Slot machines at the MGM National Harbor in 2016. (Alex Brandon/Associated Press)

MGM National Harbor casino in Oxon Hill is now Maryland’s largest casino by gross revenue and total taxes paid.

For the people of Prince George’s County, MGM promised substantial, badly needed funding to improve the county’s public schools that are struggling to give the county’s children the quality education they deserve and make them competitive for jobs and college admissions.

MGM National Harbor is building a 50,000-square-foot expansion above the main floor of the casino — a 37 percent increase in gaming space. It’s classified as an “interior expansion,” the approval of which was allowed to occur without a site plan and without public hearings or impact studies. It is expected to be completed this year.

So why isn’t this good news? Expansion of the casino will allow MGM to do more business. And more business means more taxes. Or does it?

Slot machines and gaming tables are taxed at very different rates. MGM pays taxes equal to 20 percent of gaming table revenue and 56 percent of slot machine revenue. If you were MGM, you’d do whatever you could, legally, of course, to remix your casino floor, shifting business in favor of gaming tables and away from slot machines.

In 2017, MGM’s first full year of operations, MGM removed 416 slot machines from its gaming floor and added eight gaming tables. The expansion now under construction takes the redesign of the casino, figuratively and literally, to another level. It allows MGM to move the entire poker room — 39 large gaming tables — upstairs and pull slot machines from the main floor.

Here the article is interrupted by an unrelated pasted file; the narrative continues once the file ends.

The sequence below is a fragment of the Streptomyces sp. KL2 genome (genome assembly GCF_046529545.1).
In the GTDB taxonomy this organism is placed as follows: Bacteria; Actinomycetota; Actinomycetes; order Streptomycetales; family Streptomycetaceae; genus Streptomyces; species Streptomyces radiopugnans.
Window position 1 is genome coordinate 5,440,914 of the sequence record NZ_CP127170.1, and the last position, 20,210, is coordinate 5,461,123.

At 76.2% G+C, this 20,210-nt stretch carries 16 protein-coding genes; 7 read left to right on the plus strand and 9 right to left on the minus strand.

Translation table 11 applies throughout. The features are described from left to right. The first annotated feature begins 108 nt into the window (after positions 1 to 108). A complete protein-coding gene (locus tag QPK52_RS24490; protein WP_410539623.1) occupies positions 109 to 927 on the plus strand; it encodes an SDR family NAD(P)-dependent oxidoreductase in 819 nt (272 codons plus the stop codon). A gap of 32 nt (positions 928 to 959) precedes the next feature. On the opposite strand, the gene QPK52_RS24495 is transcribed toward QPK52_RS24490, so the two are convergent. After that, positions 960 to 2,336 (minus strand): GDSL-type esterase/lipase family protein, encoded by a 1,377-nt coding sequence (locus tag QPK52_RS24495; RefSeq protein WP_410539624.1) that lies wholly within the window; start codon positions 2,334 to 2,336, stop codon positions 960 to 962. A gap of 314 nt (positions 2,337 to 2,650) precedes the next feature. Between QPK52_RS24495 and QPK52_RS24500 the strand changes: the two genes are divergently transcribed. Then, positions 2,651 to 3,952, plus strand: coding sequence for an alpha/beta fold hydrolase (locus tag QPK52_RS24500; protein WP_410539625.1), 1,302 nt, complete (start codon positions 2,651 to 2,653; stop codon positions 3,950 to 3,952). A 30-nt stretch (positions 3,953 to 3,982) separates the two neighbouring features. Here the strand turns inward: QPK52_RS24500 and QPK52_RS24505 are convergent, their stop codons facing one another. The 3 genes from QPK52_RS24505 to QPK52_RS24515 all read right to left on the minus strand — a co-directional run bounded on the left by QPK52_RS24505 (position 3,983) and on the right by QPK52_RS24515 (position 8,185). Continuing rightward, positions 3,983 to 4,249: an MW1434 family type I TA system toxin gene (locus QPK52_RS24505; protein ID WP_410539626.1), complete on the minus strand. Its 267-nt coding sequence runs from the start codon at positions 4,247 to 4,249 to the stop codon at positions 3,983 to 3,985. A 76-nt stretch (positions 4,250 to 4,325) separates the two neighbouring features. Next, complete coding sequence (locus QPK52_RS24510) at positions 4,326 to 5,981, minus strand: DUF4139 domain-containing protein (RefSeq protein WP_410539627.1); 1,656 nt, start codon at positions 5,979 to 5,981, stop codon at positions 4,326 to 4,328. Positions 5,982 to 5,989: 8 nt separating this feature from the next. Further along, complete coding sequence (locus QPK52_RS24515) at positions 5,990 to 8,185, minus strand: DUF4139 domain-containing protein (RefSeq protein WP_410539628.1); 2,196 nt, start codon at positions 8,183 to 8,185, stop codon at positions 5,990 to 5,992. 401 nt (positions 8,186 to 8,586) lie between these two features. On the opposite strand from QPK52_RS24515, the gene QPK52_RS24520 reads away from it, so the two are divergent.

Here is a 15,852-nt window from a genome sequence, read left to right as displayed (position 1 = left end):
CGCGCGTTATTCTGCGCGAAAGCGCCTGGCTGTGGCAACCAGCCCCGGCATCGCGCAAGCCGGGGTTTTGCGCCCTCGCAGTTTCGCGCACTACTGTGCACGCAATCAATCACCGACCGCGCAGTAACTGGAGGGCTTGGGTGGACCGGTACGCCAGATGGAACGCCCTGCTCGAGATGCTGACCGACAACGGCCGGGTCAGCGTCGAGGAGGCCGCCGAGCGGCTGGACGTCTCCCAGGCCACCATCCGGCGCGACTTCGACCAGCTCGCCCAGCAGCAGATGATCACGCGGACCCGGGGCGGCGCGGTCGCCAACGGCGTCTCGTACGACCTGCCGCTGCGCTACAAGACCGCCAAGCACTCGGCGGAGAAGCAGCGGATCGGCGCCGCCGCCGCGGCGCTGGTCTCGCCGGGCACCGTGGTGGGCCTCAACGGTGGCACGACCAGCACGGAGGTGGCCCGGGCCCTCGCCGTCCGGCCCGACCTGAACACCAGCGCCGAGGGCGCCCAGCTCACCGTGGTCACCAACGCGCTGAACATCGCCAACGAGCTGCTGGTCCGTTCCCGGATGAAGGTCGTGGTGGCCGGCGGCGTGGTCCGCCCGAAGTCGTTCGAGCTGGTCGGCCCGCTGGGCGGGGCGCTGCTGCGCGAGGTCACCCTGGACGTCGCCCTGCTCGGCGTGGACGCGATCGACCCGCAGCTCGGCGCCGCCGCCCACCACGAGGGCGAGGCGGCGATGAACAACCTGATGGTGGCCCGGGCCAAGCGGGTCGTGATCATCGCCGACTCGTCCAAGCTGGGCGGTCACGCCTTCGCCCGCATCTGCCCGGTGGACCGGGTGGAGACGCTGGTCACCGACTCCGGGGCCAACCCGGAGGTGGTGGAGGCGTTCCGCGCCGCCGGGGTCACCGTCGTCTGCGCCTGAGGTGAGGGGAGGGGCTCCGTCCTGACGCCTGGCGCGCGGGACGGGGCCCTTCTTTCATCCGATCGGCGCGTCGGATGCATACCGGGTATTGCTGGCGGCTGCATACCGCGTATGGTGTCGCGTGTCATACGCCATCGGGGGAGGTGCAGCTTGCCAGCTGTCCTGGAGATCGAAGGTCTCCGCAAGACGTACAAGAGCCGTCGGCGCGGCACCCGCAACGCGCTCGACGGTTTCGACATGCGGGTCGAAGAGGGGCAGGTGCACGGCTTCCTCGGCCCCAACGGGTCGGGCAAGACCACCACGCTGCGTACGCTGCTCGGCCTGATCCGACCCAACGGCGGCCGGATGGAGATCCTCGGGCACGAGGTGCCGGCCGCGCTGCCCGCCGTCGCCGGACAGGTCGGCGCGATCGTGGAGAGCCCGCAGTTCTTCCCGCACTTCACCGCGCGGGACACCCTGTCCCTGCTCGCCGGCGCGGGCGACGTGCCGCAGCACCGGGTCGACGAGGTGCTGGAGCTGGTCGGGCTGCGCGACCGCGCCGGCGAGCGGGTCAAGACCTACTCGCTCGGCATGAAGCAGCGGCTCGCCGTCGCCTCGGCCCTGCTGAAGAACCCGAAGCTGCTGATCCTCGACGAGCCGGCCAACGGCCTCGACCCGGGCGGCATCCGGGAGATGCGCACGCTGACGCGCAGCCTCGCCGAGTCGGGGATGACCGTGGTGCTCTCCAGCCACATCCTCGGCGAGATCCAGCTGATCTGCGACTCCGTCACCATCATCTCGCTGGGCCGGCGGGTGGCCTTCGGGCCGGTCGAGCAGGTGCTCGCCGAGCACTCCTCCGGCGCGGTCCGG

What will MGM do with all this extra space on the main casino floor? Put in more gaming tables taxed at only 20 percent.

When the expansion is complete, the MGM casino will be doing more business but paying less in taxes than before. Less tax means less money for Prince George’s County schools and local projects. Good for MGM. Not so good for the county’s children.

Hands down, MGM is already the greatest revenue-producing casino of the six casinos in Maryland, but it’s dead last in taxes paid as a percentage of gambling revenue.

Let’s put a hold on construction of the 50,000-square-foot expansion — and on the notion that MGM can increase profits by millions of dollars at our expense — until MGM explains at hearings open to the public and media why reducing its taxes is good for Prince George’s County.